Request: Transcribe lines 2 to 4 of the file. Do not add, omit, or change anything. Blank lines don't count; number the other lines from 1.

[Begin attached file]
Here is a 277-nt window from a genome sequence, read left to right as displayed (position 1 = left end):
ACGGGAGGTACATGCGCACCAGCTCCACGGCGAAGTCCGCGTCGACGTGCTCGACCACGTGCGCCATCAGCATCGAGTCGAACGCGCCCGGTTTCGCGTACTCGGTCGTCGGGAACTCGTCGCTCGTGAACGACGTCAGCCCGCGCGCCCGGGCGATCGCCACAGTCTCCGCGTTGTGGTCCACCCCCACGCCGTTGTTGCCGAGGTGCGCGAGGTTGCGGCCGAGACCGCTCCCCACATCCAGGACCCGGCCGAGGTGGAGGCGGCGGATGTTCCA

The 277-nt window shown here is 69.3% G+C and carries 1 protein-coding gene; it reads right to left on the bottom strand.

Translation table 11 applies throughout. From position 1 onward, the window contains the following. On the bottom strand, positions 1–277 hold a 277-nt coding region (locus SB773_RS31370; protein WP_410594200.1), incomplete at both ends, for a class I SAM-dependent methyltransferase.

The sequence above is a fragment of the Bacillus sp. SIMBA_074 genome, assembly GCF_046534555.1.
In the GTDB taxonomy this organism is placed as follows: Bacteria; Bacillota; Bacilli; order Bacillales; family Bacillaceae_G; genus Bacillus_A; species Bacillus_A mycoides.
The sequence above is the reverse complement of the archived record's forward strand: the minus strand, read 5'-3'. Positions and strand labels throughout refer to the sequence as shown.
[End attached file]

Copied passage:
ACGGGAGGTACATGCGCACCAGCTCCACGGCGAAGTCCGCGTCGACGTGCTCGACCACGTGCGCCATCAGCATCGAGTCGAACGCGCCCGGTTTCGCGTACTCGGTCGTCGGGAACTCGTCGCTCGTGAACGACGTCAGCCCGCGCGCCCGGGCGATCGCCACAGTCTCCGCGTTGTGGTCCACCCCCACGCCGTTGTTGCCGAGGTGCGCGAGGTTGCGGCCGAGACCGCTCCCCACATCCAGGACCCGGCCGAGGTGGAGGCGGCGGATGTTCCA

The 277-nt window shown here is 69.3% G+C and carries 1 protein-coding gene; it reads right to left on the bottom strand.

Translation table 11 applies throughout. From position 1 onward, the window contains the following. On the bottom strand, positions 1–277 hold a 277-nt coding region (locus SB773_RS31370; protein WP_410594200.1), incomplete at both ends, for a class I SAM-dependent methyltransferase.